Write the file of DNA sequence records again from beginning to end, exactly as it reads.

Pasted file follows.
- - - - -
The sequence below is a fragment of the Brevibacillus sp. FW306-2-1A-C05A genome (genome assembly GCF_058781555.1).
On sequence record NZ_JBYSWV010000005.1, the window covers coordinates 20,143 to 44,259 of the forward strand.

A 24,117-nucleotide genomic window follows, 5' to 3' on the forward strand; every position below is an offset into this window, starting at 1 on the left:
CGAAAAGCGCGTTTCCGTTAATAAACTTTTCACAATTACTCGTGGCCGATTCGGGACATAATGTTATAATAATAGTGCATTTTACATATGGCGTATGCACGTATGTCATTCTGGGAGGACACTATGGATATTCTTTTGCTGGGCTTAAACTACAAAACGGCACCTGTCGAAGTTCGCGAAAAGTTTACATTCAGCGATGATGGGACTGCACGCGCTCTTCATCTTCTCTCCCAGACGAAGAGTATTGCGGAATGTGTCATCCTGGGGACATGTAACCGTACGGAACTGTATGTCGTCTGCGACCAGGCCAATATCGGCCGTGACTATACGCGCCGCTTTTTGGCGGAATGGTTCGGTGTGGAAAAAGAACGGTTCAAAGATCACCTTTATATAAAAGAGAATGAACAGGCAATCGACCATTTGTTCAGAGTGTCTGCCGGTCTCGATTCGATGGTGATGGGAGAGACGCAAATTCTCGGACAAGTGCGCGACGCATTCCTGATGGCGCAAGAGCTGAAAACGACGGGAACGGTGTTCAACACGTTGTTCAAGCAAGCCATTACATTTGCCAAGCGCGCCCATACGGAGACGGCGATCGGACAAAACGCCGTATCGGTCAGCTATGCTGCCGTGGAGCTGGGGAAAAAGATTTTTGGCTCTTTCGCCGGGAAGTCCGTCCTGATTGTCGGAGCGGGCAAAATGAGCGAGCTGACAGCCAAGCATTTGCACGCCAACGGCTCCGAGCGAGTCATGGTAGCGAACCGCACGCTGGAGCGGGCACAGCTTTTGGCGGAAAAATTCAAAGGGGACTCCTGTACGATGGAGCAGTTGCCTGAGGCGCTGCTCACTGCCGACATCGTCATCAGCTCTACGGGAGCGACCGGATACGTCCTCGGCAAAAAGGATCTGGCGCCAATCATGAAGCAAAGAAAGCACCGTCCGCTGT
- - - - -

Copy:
The sequence below is a fragment of the Brevibacillus sp. FW306-2-1A-C05A genome (genome assembly GCF_058781555.1).
On sequence record NZ_JBYSWV010000005.1, the window covers coordinates 20,143 to 44,259 of the forward strand.

A 24,117-nucleotide genomic window follows, 5' to 3' on the forward strand; every position below is an offset into this window, starting at 1 on the left:
CGAAAAGCGCGTTTCCGTTAATAAACTTTTCACAATTACTCGTGGCCGATTCGGGACATAATGTTATAATAATAGTGCATTTTACATATGGCGTATGCACGTATGTCATTCTGGGAGGACACTATGGATATTCTTTTGCTGGGCTTAAACTACAAAACGGCACCTGTCGAAGTTCGCGAAAAGTTTACATTCAGCGATGATGGGACTGCACGCGCTCTTCATCTTCTCTCCCAGACGAAGAGTATTGCGGAATGTGTCATCCTGGGGACATGTAACCGTACGGAACTGTATGTCGTCTGCGACCAGGCCAATATCGGCCGTGACTATACGCGCCGCTTTTTGGCGGAATGGTTCGGTGTGGAAAAAGAACGGTTCAAAGATCACCTTTATATAAAAGAGAATGAACAGGCAATCGACCATTTGTTCAGAGTGTCTGCCGGTCTCGATTCGATGGTGATGGGAGAGACGCAAATTCTCGGACAAGTGCGCGACGCATTCCTGATGGCGCAAGAGCTGAAAACGACGGGAACGGTGTTCAACACGTTGTTCAAGCAAGCCATTACATTTGCCAAGCGCGCCCATACGGAGACGGCGATCGGACAAAACGCCGTATCGGTCAGCTATGCTGCCGTGGAGCTGGGGAAAAAGATTTTTGGCTCTTTCGCCGGGAAGTCCGTCCTGATTGTCGGAGCGGGCAAAATGAGCGAGCTGACAGCCAAGCATTTGCACGCCAACGGCTCCGAGCGAGTCATGGTAGCGAACCGCACGCTGGAGCGGGCACAGCTTTTGGCGGAAAAATTCAAAGGGGACTCCTGTACGATGGAGCAGTTGCCTGAGGCGCTGCTCACTGCCGACATCGTCATCAGCTCTACGGGAGCGACCGGATACGTCCTCGGCAAAAAGGATCTGGCGCCAATCATGAAGCAAAGAAAGCACCGTCCGCTGT